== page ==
When we look at four quadrants in Denver where ULC has partnered to develop new affordable rental housing that includes 2 and 3-bedroom units, DPS student enrollment is much higher and up to 40% of the units are housing DPS students. As we recognize how many studio and one-bedroom units are being developed across the city, there is a much larger conversation that needs to happen about the need for family units. For example, according to Shift Research Lab, in the roughly 4000 rental units built over the course of the last five years in the neighborhoods North of downtown Denver, approximately 25 students are enrolled in DPS.

The State of Colorado continues to be presented with opportunities on how provide resources, but there is a lack of cooperation between political parties that prevents the creation of a dedicated and permanent source of funding to support rental and for-sale affordable housing options. As we know the needs exist beyond Denver and the Denver Regional Council of Governments could play a significant role in the creation and preservation of housing across Metro Denver as well.

ULC firmly stands behind the recommendations A+ included in their report, specifically recommendation 6: Support new diverse by design schools. Although ULC agrees that new high quality schools should be placed in low-income neighborhoods that would appeal to higher income families, success would occur only if there was also an inclusion of new affordable housing. If new affordable housing options are not included in the bigger plan, all we do is put a new school in a neighborhood that will gentrify and the low-income families will be displaced. The link to schools and housing is significant, and if integration is the goal then families must be provided the opportunity to remain in place. For every high performing school coming into a neighborhood, ULC recommends 500 affordable homes, including rental and for-sale options, be included as part of the school development.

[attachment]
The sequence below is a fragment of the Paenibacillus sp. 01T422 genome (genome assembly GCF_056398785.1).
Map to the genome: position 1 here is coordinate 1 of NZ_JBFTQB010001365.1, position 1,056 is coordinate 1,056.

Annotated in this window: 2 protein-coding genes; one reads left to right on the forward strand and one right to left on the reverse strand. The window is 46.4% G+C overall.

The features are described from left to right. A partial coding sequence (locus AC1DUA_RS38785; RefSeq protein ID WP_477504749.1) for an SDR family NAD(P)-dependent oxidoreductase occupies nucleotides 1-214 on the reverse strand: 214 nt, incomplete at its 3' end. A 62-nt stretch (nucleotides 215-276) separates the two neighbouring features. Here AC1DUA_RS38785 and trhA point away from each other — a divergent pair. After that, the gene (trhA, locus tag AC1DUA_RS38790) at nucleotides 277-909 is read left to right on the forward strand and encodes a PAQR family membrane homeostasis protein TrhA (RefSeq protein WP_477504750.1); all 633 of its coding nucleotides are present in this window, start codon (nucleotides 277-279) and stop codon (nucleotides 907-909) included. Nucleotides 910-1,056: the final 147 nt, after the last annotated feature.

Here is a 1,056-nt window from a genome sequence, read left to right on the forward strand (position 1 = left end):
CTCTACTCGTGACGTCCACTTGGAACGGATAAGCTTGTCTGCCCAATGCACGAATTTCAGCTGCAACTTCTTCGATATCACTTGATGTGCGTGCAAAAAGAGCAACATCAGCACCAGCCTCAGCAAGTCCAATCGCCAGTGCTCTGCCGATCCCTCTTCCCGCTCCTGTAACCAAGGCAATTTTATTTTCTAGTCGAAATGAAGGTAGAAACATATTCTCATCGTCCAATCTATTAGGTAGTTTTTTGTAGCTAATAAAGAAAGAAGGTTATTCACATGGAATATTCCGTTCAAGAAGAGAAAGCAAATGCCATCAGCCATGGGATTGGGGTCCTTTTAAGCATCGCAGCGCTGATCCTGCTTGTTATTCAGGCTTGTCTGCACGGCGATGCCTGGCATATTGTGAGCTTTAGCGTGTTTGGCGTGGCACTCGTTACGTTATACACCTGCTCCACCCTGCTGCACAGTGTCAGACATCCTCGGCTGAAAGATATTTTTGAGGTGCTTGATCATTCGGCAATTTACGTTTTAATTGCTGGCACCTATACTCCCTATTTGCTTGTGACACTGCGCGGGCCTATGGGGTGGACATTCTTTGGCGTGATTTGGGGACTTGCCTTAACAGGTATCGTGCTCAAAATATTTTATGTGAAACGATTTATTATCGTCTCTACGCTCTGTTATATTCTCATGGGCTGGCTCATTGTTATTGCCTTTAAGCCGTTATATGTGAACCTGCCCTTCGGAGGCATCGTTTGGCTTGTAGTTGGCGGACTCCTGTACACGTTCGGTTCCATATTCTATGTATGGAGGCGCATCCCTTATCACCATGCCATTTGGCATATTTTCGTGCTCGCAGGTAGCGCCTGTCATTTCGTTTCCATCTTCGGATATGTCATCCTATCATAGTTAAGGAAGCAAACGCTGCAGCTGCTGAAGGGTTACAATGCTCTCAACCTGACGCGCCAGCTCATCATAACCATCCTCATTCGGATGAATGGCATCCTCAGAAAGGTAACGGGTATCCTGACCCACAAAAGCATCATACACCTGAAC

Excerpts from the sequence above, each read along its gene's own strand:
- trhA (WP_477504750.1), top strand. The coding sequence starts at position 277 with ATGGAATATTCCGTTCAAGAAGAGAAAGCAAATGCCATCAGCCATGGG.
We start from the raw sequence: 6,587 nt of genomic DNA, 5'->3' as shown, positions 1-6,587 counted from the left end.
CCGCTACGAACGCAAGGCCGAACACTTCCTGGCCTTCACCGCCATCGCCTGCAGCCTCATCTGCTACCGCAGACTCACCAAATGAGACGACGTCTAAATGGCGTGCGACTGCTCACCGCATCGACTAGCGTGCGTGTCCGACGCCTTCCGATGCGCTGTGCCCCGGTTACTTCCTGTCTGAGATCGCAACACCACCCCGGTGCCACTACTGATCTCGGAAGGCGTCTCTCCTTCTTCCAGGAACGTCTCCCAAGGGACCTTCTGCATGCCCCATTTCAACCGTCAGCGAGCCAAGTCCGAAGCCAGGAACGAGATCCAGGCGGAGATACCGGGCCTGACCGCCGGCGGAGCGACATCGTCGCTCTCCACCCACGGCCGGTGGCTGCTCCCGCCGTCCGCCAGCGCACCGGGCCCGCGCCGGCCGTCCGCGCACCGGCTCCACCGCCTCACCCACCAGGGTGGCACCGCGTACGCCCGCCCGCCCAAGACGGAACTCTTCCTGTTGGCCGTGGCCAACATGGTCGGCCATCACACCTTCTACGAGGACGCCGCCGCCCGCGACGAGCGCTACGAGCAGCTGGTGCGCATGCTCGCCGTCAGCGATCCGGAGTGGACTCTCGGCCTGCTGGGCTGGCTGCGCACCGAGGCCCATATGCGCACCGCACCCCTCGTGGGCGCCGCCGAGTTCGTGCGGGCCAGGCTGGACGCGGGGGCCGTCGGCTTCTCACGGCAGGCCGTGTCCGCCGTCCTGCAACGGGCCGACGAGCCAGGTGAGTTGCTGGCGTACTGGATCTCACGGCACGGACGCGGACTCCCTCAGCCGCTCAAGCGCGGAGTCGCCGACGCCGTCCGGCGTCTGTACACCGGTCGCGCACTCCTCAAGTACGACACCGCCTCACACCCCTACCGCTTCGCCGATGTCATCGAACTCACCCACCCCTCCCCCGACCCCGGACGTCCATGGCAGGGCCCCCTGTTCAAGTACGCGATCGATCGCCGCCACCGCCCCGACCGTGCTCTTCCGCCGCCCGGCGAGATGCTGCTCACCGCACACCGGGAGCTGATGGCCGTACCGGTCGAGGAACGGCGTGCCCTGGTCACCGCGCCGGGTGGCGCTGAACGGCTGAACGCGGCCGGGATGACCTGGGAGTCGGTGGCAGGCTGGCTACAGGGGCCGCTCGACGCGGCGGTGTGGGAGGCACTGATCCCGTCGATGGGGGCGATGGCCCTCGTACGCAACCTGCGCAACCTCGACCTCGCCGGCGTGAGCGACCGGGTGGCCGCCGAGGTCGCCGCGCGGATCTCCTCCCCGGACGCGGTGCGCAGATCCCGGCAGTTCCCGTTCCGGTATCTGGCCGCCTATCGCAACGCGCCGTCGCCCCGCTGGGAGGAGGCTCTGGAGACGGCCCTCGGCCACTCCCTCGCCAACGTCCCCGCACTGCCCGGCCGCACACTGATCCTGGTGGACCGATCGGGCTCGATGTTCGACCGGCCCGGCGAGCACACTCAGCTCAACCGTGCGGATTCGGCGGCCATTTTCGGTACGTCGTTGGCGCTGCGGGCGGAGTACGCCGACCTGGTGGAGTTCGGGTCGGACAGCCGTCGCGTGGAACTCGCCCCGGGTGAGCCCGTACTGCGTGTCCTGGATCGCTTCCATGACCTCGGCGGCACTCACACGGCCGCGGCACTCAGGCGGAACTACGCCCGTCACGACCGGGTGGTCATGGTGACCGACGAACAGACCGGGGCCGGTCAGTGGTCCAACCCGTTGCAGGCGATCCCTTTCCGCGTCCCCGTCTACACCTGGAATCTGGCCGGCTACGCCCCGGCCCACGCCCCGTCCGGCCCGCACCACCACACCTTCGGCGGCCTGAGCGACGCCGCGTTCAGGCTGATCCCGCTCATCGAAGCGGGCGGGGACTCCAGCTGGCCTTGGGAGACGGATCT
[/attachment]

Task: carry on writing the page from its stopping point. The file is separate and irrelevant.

We as a city must identify ways to strategically invest in neighborhoods facing the greatest threats of displacement, and DPS needs be at the table for those discussions. If the City, DPS, housing providers, and stakeholders could work together in determining how Denver’s dedicated affordable housing fund and DPS might be jointly invested, we could positively affect communities of color and low-income neighborhoods so they truly benefit from additional high quality schools in places where affordable housing options exist.

These questions must be answered now. The inequity of our City is a growing problem and it will take strong collaborative efforts to shift long standing policies and regulations, ultimately bending the arc of Denver’s moral universe toward justice for more integrated schools and neighborhoods. Who’s in?